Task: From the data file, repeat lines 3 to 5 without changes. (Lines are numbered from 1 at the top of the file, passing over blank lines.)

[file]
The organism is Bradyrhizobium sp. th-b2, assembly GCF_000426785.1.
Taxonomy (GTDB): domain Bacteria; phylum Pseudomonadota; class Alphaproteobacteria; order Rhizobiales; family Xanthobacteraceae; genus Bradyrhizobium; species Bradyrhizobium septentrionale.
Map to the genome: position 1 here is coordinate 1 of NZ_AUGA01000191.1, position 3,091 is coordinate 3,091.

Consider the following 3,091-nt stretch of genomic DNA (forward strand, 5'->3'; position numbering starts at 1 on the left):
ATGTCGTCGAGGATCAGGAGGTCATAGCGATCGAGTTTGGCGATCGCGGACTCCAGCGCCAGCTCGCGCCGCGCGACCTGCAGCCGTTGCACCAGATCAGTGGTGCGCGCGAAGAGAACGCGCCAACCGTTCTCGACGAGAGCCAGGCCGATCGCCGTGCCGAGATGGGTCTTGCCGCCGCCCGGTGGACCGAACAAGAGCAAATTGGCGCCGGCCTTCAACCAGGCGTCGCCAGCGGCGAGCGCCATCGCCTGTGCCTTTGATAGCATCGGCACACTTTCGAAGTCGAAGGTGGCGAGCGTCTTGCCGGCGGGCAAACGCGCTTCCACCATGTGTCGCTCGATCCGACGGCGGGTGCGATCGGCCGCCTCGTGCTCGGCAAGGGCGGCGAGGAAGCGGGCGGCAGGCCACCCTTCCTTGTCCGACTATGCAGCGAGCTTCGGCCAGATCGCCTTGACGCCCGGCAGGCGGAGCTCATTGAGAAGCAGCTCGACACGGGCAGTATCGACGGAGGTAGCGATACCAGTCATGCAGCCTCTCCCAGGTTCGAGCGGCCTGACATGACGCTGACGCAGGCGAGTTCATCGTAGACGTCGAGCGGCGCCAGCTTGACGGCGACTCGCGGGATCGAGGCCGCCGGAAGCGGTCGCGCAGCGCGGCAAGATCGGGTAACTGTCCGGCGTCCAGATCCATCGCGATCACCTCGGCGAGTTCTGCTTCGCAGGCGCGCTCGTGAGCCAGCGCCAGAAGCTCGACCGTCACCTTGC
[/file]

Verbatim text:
Map to the genome: position 1 here is coordinate 1 of NZ_AUGA01000191.1, position 3,091 is coordinate 3,091.

Consider the following 3,091-nt stretch of genomic DNA (forward strand, 5'->3'; position numbering starts at 1 on the left):
ATGTCGTCGAGGATCAGGAGGTCATAGCGATCGAGTTTGGCGATCGCGGACTCCAGCGCCAGCTCGCGCCGCGCGACCTGCAGCCGTTGCACCAGATCAGTGGTGCGCGCGAAGAGAACGCGCCAACCGTTCTCGACGAGAGCCAGGCCGATCGCCGTGCCGAGATGGGTCTTGCCGCCGCCCGGTGGACCGAACAAGAGCAAATTGGCGCCGGCCTTCAACCAGGCGTCGCCAGCGGCGAGCGCCATCGCCTGTGCCTTTGATAGCATCGGCACACTTTCGAAGTCGAAGGTGGCGAGCGTCTTGCCGGCGGGCAAACGCGCTTCCACCATGTGTCGCTCGATCCGACGGCGGGTGCGATCGGCCGCCTCGTGCTCGGCAAGGGCGGCGAGGAAGCGGGCGGCAGGCCACCCTTCCTTGTCCGACTATGCAGCGAGCTTCGGCCAGATCGCCTTGACGCCCGGCAGGCGGAGCTCATTGAGAAGCAGCTCGACACGGGCAGTATCGACGGAGGTAGCGATACCAGTCATGCAGCCTCTCCCAGGTTCGAGCGGCCTGACATGACGCTGACGCAGGCGAGTTCATCGTAGACGTCGAGCGGCGCCAGCTTGACGGCGACTCGCGGGATCGAGGCCGCCGGAAGCGGTCGCGCAGCGCGGCAAGATCGGGTAACTGTCCGGCGTCCAGATCCATCGCGATCACCTCGGCGAGTTCTGCTTCGCAGGCGCGCTCGTGAGCCAGCGCCAGAAGCTCGACCGTCACCTTGC